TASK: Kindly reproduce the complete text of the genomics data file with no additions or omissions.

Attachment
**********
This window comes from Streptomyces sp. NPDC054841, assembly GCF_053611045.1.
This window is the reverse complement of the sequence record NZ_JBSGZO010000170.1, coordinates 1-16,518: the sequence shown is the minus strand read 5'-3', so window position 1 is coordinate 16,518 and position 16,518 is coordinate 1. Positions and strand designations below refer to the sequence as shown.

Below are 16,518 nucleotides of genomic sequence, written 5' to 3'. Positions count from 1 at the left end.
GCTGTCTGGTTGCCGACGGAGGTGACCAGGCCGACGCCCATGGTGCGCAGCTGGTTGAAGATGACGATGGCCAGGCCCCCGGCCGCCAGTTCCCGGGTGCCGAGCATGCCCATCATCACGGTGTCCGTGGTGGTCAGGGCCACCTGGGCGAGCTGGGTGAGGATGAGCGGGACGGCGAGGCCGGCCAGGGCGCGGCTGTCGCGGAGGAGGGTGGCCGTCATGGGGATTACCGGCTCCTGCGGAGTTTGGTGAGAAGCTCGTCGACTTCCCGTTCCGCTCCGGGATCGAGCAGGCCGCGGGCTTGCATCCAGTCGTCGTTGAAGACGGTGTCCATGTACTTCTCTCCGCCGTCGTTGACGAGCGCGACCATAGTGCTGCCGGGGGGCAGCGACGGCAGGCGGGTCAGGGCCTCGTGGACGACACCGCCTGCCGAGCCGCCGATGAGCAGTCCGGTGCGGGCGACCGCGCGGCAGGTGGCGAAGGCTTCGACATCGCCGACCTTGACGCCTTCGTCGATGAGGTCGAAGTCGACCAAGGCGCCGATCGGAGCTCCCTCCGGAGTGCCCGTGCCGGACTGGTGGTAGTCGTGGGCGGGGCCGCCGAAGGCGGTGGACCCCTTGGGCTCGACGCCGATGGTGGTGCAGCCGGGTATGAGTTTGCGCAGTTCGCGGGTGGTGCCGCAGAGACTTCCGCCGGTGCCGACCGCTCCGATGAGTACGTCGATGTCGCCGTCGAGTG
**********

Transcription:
This window comes from Streptomyces sp. NPDC054841, assembly GCF_053611045.1.
This window is the reverse complement of the sequence record NZ_JBSGZO010000170.1, coordinates 1-16,518: the sequence shown is the minus strand read 5'-3', so window position 1 is coordinate 16,518 and position 16,518 is coordinate 1. Positions and strand designations below refer to the sequence as shown.

Below are 16,518 nucleotides of genomic sequence, written 5' to 3'. Positions count from 1 at the left end.
GCTGTCTGGTTGCCGACGGAGGTGACCAGGCCGACGCCCATGGTGCGCAGCTGGTTGAAGATGACGATGGCCAGGCCCCCGGCCGCCAGTTCCCGGGTGCCGAGCATGCCCATCATCACGGTGTCCGTGGTGGTCAGGGCCACCTGGGCGAGCTGGGTGAGGATGAGCGGGACGGCGAGGCCGGCCAGGGCGCGGCTGTCGCGGAGGAGGGTGGCCGTCATGGGGATTACCGGCTCCTGCGGAGTTTGGTGAGAAGCTCGTCGACTTCCCGTTCCGCTCCGGGATCGAGCAGGCCGCGGGCTTGCATCCAGTCGTCGTTGAAGACGGTGTCCATGTACTTCTCTCCGCCGTCGTTGACGAGCGCGACCATAGTGCTGCCGGGGGGCAGCGACGGCAGGCGGGTCAGGGCCTCGTGGACGACACCGCCTGCCGAGCCGCCGATGAGCAGTCCGGTGCGGGCGACCGCGCGGCAGGTGGCGAAGGCTTCGACATCGCCGACCTTGACGCCTTCGTCGATGAGGTCGAAGTCGACCAAGGCGCCGATCGGAGCTCCCTCCGGAGTGCCCGTGCCGGACTGGTGGTAGTCGTGGGCGGGGCCGCCGAAGGCGGTGGACCCCTTGGGCTCGACGCCGATGGTGGTGCAGCCGGGTATGAGTTTGCGCAGTTCGCGGGTGGTGCCGCAGAGACTTCCGCCGGTGCCGACCGCTCCGATGAGTACGTCGATGTCGCCGTCGAGTG